Ernest Thompson Seton 1860 - 1946

Writer, Self-trained Biologist, Scientific Illustrator and Naturalist

Plaque located at: 6 Aberdeen Avenue, Toronto, ON, Canada

Ernest Thompson Seton is one of the most important 19th-Century Toronto novelists.

As a boy, Seton spent a lot of time in the Don River Valley, near his Cabbagetown home. There, he learned to connect with nature and to draw plants and animals.

Seton began his career as a scientific illustrator and was a self-trained biologist.

From the 1890s until his death he wrote about 60 books, and nearly 400 magazine articles and short stories. His book Wild Animals I Have Known, first published in 1898, has never been out of print. His dramatic wilderness stories brought him praise from such notable contemporaries as Andrew Carnegie, Rudyard Kipling, Theodore Roosevelt, Leo Tolstoy and Mark Twain.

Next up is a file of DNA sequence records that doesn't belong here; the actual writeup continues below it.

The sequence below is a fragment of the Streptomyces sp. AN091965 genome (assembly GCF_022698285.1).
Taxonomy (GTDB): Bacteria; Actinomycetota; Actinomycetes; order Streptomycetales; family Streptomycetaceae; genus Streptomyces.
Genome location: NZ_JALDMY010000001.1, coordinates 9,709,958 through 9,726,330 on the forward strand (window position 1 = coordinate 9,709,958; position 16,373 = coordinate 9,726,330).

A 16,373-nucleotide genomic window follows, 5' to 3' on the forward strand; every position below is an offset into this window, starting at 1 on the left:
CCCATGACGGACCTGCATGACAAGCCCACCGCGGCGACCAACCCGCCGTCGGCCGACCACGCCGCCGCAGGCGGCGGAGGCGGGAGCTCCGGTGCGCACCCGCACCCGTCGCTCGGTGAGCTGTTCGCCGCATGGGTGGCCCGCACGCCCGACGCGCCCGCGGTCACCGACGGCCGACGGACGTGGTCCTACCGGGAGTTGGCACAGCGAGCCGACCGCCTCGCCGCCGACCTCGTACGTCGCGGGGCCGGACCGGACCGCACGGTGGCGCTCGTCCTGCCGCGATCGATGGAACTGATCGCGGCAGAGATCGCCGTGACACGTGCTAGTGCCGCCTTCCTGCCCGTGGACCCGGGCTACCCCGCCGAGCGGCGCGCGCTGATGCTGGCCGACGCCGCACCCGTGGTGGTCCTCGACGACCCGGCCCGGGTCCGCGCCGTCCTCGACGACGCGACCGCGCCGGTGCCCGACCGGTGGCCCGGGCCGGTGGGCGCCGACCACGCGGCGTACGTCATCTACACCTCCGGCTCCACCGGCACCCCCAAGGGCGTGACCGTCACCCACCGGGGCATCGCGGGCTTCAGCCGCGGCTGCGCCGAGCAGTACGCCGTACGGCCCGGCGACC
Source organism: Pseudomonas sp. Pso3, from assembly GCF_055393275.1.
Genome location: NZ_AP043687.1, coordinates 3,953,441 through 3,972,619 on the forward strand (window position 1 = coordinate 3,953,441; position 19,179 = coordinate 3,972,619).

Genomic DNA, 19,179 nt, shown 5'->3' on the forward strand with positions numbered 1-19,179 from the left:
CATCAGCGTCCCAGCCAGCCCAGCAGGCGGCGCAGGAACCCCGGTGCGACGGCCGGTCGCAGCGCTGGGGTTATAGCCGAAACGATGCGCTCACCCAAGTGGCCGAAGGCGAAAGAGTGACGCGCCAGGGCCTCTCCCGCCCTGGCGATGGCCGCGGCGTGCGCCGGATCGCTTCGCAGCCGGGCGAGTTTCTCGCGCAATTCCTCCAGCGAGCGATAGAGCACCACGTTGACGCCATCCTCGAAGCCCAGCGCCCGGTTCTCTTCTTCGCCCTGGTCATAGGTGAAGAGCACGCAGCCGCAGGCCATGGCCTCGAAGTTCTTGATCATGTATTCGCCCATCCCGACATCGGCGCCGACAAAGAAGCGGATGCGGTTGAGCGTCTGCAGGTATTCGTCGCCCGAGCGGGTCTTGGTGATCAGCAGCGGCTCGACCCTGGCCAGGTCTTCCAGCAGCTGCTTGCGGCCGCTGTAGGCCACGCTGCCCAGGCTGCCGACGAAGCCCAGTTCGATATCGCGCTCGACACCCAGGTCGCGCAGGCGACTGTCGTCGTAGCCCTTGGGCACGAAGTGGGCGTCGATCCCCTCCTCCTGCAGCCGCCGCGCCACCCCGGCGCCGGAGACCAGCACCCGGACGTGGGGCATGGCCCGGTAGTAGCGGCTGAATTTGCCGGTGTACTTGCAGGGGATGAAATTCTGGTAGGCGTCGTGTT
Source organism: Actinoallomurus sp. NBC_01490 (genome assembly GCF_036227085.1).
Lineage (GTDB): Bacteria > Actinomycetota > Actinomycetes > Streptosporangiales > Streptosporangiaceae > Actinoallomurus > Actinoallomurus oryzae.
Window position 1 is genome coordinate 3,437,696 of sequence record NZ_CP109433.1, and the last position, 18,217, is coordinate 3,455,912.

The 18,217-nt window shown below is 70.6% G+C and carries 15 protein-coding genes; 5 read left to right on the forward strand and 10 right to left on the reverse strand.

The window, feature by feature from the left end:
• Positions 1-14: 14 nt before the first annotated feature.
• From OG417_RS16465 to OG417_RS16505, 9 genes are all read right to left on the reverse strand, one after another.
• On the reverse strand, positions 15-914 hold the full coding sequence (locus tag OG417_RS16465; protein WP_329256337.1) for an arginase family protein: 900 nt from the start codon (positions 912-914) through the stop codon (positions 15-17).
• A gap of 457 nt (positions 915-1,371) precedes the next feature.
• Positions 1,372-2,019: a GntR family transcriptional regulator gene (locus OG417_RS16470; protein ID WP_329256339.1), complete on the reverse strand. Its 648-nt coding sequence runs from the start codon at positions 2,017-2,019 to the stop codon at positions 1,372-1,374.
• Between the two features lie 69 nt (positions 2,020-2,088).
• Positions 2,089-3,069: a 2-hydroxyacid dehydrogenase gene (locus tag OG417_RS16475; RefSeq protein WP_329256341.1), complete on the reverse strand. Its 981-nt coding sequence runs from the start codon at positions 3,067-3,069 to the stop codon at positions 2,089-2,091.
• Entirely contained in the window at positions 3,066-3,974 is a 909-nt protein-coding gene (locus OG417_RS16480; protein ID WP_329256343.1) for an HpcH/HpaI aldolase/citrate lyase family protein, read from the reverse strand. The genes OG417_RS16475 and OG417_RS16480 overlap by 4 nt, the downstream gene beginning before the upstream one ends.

It is said that he had an almost mystical reverence for wolves and ‘Indians’ (the word used at the time). He thought that wolves were the most clever and noble of creatures and eventually called himself ‘Black Wolf.’ Indians to him were the finest people because of their understanding of, and respect for, nature.

As one of the founders of the Boy Scouts and the Girl Guides of America, he inspired children to imitate the Indians’ ways.

The message that Ernest Thompson Seton delivered for 60 years was that nature is a great gift and should be valued and protected. One of the more thought-provoking phenomena of the 20th century is the remarkable extent to which we have become a nation of nature lovers.

In his time, Ernest Thompson Seton did more than his share to help this cause along.

The E.T. Seton Park near the Ontario Science Centre is named in his honour. A plaque was also installed in Lindsay where his family settle after emigrating from England.

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